(Reuters) - The neutral interest rate to keep the economy in balance, R-star, is in hot debate among economists and central bankers as secular stagnation seems to have driven it lower.
The Federal Reserve on Wednesday cut the R-star rate to 2.9 percent from 3 percent at its June meeting and down from 4.25 percent in 2012.
This goes hand in hand with falling expectations of long-run growth, as a lower interest rate is needed to balance growth and inflation when less of both are possible.
For investors, low growth and low inflation and a low R-star translate directly into what it is reasonable to expect to earn on investment portfolios.
“All else being equal, a lower natural rate will lead to diminished return expectations across all asset classes. This comes at a time when pension funds are under tremendous pressure,” Saker Nusseibeh and Eoin Murray of Hermes Investment Management wrote in a note to clients.
Secular stagnation and low investment returns are arriving at what would be a truly terrible time for many investors and collective savings plans. Low interest rates don’t just indicate likely future returns, they also are used to determine liabilities. As a result of low rates, low contributions and low returns, U.S. state pension funds alone face a $934 billion shortfall, according to an August report from the Pew Charitable Trusts. Many corporate pension funds and individual savers are in similar positions, if you subject them to similar analysis.
To be sure, R-star may return to its historical norms, just as it may remain where it is or even drop. As it is unclear what exactly has led to secular stagnation it is probably wise for savers or investment managers to base their own forecasts off of present reality.
For the major asset classes - stocks and bonds - which make up most of a traditional asset allocation, present reality is not looking too good.
Global negative-yielding government debt now stands at almost $11 trillion and median yields on 10-year bonds are now 263 basis points lower than where they were just five years ago, according to Fitch Ratings.
Yet investors build their portfolios around negative or very low-yielding bonds, despite them having no or very little compensation and substantial risk of capital loss if ever rates do rise.
The trip down to here has been great for bond owners, with a global government bond portfolio up 22 percent thus far in 2016, the best performance in 30 years. Going forward, according to calculations by Hermes, things won’t be so good. Investors might expect a 1 percent real return from Treasuries and only 2 percent from bank loans or 3 percent from high-yield bonds.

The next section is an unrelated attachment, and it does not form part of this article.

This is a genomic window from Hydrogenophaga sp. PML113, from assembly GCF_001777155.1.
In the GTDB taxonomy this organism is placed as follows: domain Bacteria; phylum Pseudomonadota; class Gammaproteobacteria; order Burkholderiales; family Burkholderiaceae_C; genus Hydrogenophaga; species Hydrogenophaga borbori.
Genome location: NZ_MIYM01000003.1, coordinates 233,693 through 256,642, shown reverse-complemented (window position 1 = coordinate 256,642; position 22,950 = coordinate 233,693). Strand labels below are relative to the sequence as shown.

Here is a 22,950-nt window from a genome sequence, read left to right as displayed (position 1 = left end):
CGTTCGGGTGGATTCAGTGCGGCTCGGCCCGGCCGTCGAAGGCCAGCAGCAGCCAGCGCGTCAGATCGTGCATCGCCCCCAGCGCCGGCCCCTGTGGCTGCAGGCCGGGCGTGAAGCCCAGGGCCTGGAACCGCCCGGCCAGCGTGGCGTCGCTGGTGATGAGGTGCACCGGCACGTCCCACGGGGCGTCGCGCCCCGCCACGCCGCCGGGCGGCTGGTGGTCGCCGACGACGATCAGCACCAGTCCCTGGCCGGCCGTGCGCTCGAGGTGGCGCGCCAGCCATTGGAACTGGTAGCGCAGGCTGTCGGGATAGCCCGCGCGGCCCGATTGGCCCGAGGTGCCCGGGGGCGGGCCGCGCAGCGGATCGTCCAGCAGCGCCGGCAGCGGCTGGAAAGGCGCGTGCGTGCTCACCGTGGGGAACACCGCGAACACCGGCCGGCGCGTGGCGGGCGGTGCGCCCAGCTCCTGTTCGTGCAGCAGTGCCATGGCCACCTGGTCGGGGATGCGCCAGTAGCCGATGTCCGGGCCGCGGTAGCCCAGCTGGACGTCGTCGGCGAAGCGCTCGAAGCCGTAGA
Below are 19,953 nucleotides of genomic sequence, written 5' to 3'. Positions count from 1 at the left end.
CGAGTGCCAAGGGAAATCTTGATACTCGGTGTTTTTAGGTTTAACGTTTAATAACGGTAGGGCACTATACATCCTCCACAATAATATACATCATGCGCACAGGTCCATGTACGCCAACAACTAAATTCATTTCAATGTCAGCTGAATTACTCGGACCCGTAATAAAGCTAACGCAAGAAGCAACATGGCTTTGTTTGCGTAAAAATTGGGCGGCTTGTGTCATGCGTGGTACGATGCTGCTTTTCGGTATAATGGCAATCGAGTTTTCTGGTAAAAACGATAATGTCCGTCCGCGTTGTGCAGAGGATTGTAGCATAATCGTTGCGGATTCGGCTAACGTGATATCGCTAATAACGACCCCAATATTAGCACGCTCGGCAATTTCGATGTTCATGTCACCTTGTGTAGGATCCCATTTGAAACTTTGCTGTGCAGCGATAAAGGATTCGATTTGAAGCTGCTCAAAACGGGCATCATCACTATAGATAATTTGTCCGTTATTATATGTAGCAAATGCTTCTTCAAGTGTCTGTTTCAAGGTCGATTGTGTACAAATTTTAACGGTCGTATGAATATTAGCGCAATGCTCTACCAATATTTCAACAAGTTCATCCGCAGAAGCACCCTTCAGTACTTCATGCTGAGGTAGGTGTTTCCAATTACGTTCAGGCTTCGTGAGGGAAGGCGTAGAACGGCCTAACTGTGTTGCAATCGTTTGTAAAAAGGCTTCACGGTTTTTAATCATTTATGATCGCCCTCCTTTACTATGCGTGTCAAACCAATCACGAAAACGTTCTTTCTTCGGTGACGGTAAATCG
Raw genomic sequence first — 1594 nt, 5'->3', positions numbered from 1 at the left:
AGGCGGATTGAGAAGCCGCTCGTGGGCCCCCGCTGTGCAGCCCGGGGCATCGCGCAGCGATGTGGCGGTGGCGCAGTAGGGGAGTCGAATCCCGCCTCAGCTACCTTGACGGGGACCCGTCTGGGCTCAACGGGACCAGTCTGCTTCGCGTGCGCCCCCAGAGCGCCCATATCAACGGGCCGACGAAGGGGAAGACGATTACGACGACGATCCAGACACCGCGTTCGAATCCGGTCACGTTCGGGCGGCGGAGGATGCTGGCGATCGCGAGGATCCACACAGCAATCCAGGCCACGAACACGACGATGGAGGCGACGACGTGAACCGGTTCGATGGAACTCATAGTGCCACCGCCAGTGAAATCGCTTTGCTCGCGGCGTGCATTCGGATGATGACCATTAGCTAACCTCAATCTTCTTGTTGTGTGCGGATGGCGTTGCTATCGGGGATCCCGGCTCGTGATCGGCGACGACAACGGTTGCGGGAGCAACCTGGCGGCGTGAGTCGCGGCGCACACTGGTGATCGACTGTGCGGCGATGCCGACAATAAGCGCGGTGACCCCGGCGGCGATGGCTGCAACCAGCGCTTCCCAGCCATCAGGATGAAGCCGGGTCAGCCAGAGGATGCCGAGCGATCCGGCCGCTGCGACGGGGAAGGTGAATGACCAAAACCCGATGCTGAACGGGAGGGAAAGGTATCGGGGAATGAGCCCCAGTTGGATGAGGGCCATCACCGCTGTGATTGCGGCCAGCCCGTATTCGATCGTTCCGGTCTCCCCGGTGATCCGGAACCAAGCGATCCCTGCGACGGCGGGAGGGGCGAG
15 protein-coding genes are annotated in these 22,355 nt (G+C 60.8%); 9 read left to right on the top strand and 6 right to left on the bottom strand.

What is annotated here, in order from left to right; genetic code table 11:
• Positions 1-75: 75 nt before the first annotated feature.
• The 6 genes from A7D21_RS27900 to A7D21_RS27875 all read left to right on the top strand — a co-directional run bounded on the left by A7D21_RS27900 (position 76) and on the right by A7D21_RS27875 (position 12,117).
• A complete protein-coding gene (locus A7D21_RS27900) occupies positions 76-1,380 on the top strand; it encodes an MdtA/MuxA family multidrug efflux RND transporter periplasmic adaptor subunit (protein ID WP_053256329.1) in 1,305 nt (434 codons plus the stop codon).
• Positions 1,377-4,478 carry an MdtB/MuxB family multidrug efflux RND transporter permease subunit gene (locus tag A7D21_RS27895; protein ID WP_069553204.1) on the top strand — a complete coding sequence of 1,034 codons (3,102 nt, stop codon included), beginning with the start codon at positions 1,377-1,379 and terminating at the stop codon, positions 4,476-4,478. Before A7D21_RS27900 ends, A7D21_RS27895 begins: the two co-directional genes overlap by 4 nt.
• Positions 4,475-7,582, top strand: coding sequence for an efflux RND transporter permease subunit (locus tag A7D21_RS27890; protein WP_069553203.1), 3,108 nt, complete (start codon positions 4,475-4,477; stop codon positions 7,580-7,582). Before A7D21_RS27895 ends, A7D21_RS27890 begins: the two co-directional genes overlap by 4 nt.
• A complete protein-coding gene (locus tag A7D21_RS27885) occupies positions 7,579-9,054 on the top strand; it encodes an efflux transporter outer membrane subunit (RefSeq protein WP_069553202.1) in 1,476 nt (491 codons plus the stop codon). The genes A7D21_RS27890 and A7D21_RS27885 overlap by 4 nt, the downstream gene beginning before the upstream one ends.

“The returns throughout the Great Moderation of the last 30 years now look anomalous, and from here we should heavily discount the magnitude of the historical returns that we have enjoyed,” Nusseibeh and Murray write.
Going forward they see equity returns as also suppressed, with U.S. stocks offering a real return of only about 2 percent annually. Other developed market equities will return 5 to 8 percent on the same basis, and emerging markets a bit more.
The long and short of it is that your typical 60/40 stocks/bonds portfolio may only achieve 3 percent returns after inflation. Be in no doubt, if those sorts of returns last six or seven years many pension funds will be pushed to the breaking point with shareholders, taxpayers and would-be retirees left to suffer.
Because the stakes are so high and the possible outcomes include so many which are politically or personally frightful, it is likely that those in charge will react by taking on more risk.
This may be done through more active or highly concentrated strategies, or through making more investments in non-public arenas, like private equity, infrastructure or real estate.
It isn’t that this won’t work, or work out better than classic asset allocation, it is that these strategies bring with them more risk. Some will do well. But private assets like long-term infrastructure loans pay a premium to investors for a reason. They are illiquid and can have other idiosyncratic risks.
The best advice may be to save more and expect less.
Editing by James Dalgleish